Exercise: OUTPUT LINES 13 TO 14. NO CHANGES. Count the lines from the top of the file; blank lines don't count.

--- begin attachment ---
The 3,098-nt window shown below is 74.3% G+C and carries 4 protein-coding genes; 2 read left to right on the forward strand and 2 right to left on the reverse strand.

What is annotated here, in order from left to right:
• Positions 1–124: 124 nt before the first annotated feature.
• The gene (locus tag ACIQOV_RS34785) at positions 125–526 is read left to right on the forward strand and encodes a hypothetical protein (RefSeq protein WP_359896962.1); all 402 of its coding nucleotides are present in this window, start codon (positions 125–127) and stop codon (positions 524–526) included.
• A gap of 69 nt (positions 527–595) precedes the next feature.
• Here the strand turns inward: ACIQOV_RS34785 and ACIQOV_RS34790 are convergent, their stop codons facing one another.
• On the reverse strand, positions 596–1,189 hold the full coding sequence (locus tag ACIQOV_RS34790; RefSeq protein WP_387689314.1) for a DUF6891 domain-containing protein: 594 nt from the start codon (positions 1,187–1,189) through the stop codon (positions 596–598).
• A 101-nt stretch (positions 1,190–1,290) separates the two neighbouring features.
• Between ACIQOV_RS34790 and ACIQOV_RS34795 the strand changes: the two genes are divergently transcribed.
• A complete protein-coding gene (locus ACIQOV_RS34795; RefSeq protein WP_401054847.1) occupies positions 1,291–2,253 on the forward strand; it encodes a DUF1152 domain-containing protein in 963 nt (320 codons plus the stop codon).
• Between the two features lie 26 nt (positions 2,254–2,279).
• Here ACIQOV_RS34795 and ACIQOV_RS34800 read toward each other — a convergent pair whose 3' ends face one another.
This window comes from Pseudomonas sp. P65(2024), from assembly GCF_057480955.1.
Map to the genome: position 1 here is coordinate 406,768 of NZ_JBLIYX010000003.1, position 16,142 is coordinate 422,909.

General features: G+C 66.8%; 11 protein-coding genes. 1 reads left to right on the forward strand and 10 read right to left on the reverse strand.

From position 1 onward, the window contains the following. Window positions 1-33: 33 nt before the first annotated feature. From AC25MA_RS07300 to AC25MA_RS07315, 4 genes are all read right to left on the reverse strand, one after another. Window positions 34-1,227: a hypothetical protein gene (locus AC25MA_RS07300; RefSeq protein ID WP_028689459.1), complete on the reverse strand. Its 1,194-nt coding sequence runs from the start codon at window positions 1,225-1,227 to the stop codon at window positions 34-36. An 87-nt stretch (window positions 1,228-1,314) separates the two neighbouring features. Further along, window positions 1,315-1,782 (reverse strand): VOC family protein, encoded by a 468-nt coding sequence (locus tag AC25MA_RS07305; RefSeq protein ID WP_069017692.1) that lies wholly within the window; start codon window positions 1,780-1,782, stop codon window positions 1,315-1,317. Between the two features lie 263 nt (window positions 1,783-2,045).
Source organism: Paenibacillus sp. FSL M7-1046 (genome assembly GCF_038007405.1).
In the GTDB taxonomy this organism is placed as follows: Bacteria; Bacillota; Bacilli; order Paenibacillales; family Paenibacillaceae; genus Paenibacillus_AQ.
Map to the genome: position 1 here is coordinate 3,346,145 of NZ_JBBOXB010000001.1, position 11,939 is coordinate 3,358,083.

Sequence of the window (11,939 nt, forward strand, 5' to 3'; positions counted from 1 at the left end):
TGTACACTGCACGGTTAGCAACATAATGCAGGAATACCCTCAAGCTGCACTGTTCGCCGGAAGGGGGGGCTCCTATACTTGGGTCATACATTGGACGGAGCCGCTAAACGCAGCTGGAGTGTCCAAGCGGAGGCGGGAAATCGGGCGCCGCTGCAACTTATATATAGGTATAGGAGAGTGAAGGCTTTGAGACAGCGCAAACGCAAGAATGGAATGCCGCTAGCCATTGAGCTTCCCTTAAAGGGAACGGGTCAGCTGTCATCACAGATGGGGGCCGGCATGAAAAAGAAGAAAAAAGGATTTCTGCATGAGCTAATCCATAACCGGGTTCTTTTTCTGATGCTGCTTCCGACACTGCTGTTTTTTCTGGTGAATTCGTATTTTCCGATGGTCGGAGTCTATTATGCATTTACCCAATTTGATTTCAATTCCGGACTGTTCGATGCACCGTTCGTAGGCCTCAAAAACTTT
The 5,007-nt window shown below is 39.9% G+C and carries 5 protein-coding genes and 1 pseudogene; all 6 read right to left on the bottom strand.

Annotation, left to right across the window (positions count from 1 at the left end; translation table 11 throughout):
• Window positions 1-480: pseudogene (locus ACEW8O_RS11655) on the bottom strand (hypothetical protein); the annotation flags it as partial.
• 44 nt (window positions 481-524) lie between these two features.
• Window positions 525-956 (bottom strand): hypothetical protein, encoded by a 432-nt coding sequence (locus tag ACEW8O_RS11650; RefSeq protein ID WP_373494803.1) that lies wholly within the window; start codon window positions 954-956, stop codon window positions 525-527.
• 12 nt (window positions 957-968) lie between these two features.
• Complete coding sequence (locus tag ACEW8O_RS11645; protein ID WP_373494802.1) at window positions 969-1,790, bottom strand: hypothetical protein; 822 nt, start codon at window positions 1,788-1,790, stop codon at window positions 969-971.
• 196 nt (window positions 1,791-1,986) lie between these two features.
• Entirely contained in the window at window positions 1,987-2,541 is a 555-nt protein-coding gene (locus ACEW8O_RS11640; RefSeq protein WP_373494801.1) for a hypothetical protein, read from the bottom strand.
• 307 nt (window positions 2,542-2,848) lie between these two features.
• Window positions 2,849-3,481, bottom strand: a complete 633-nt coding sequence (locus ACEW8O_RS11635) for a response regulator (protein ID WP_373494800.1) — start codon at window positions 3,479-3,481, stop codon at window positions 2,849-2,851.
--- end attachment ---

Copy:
This window comes from Pseudomonas sp. P65(2024), from assembly GCF_057480955.1.
Map to the genome: position 1 here is coordinate 406,768 of NZ_JBLIYX010000003.1, position 16,142 is coordinate 422,909.